Greenfield says he’s concerned that some therapists may misunderstand what internet addiction looks like. He’s not treating people, he says, who “walk in off the street and say I use my smartphone too much. They’re coming in because their life has become unmanageable in some way.” According to him, going online is like pulling a lever over and over at a casino. “Addiction is basically a disruption of reward and motivation,” he explains. “It can involve behavior or substances, but once you activate the circuits, they’re highly sensitized and operate on a variable-ratio reinforcement, which is essentially an unpredictability of the reward. This kind of unpredictability is part of what makes it so hard for addicts to stop.
He gives the example of getting addicted to something like social media, where you’re constantly driven back to the site, hoping your posts have been liked or shared, or that you’ll see something new from someone you like. “Your brain is guiding you toward rewards that you either imagine or hope will be there. It’s not conscious, like ‘Oh, I’m gonna go on and see everything I want.’ It’s that you get rewarded intermittently, and you don’t know when the reward will be there, or what it’s going to be. That’s the same with pretty much everything online. There’s so much variability and that’s what creates the slot-machine effect. If it were the same every time you went on, it wouldn’t be addictive.”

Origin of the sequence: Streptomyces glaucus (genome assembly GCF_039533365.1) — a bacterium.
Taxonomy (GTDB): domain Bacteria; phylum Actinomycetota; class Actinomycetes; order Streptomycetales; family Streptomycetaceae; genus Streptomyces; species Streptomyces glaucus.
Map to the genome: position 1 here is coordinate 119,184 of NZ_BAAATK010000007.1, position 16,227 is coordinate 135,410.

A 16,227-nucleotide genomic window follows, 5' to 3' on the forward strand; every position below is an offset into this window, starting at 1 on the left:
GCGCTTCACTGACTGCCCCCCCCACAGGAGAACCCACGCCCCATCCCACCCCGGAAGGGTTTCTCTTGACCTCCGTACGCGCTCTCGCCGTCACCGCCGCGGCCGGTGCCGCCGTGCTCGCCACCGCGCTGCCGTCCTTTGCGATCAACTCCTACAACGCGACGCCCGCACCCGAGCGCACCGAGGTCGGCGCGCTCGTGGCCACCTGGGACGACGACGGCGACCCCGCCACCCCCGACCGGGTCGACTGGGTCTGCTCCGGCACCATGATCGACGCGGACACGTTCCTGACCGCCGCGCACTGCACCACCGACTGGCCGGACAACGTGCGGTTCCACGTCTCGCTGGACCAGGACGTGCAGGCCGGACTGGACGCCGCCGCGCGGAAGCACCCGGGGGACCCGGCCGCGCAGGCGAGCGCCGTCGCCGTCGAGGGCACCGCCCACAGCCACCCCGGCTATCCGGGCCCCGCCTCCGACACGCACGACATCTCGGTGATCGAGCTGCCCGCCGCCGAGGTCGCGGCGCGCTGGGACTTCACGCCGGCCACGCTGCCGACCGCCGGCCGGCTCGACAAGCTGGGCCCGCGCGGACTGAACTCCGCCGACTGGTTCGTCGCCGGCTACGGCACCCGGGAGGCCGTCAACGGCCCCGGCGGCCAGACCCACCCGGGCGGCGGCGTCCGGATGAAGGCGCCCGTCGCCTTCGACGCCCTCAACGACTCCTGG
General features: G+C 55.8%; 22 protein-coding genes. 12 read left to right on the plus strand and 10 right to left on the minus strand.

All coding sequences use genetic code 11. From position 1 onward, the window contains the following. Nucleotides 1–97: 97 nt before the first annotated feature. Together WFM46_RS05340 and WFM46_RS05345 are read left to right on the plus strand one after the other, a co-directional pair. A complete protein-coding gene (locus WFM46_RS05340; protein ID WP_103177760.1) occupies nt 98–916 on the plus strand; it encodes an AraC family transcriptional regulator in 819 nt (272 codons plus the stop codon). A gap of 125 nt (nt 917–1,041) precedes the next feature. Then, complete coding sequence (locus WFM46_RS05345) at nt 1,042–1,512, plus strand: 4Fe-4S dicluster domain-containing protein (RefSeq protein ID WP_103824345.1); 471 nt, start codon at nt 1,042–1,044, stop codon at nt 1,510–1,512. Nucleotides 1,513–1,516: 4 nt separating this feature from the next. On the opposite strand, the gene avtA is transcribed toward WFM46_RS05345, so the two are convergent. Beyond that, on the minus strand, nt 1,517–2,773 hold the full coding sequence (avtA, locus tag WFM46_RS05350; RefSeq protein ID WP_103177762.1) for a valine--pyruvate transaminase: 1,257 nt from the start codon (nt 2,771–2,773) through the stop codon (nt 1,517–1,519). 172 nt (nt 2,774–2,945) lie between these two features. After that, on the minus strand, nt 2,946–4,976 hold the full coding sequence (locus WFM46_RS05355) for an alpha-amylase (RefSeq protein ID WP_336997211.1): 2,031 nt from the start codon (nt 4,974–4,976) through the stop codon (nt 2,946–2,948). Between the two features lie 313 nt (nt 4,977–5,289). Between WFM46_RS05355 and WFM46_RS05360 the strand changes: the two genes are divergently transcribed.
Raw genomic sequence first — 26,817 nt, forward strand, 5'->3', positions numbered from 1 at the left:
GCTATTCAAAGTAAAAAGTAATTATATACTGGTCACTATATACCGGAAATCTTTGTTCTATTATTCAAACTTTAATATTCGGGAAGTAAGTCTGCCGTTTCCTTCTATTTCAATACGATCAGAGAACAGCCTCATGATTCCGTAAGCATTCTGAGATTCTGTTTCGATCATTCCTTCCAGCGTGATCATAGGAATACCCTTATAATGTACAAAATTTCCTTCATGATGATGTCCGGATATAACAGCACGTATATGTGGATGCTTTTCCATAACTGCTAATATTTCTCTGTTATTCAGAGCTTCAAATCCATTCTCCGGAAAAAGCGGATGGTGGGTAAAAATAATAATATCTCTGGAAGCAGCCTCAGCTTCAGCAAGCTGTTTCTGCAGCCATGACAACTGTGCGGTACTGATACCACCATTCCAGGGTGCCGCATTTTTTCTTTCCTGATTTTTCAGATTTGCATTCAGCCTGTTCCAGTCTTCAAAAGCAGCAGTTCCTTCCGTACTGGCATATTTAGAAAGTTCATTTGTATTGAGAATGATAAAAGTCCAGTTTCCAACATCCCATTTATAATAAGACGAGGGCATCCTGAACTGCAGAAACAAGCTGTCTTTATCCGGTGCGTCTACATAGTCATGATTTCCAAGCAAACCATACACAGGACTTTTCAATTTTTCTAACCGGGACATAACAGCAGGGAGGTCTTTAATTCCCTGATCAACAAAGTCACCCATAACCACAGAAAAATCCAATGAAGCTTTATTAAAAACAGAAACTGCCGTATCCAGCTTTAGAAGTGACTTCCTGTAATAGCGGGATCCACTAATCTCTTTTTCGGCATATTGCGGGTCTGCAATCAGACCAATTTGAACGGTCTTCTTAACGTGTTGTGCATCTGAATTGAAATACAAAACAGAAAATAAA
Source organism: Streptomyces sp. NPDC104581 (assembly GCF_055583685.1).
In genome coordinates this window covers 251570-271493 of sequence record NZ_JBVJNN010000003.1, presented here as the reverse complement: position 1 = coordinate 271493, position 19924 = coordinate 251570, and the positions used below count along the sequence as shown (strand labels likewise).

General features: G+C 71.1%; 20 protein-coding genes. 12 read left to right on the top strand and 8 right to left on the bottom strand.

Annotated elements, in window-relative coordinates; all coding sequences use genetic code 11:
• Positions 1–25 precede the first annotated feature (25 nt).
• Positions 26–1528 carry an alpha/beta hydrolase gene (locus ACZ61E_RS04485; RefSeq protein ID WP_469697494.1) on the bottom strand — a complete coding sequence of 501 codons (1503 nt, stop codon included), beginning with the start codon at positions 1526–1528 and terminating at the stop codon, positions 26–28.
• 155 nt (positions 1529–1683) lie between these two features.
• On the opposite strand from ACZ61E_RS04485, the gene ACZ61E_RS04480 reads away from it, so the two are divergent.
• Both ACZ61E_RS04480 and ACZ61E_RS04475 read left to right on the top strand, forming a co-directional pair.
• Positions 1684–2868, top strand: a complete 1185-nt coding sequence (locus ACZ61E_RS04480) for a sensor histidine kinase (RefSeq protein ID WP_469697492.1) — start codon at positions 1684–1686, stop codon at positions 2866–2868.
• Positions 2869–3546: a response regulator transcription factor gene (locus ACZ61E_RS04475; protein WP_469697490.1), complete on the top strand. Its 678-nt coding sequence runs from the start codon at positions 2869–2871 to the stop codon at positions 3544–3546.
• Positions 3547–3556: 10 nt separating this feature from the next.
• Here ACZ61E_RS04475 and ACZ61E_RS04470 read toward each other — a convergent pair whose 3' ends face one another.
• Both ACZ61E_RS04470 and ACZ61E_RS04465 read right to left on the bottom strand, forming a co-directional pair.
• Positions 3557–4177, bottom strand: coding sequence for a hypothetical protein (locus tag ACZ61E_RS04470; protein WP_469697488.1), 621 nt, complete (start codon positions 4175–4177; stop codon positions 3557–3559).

We may all feel a little quickening and then a moment of happy distraction when we check our social media sites, but an addict, who loves that feeling and may not be getting it elsewhere, needs to check furiously to keep it going. “You can’t really have an internet addiction unless you’re spending an excessive amount of time online,” Greenfield says. “It de facto requires you to elevate the dopamine levels by excessive use.”
Greenfield points to mounting evidence of this neurochemical reaction. “We have numerous neuroimaging studies that have shown activation in the nucleus accumbens, and the central segmental area of the prefrontal cortex,” he says. “They light up the same dopaminergic pathways as cocaine or other drugs or alcohol. All addictions light up that mesolimbic reward circuitry in the midbrain; it doesn’t really matter what the activating drug is.”
“If Everybody’s Doing It, How Can It Be an Addiction?”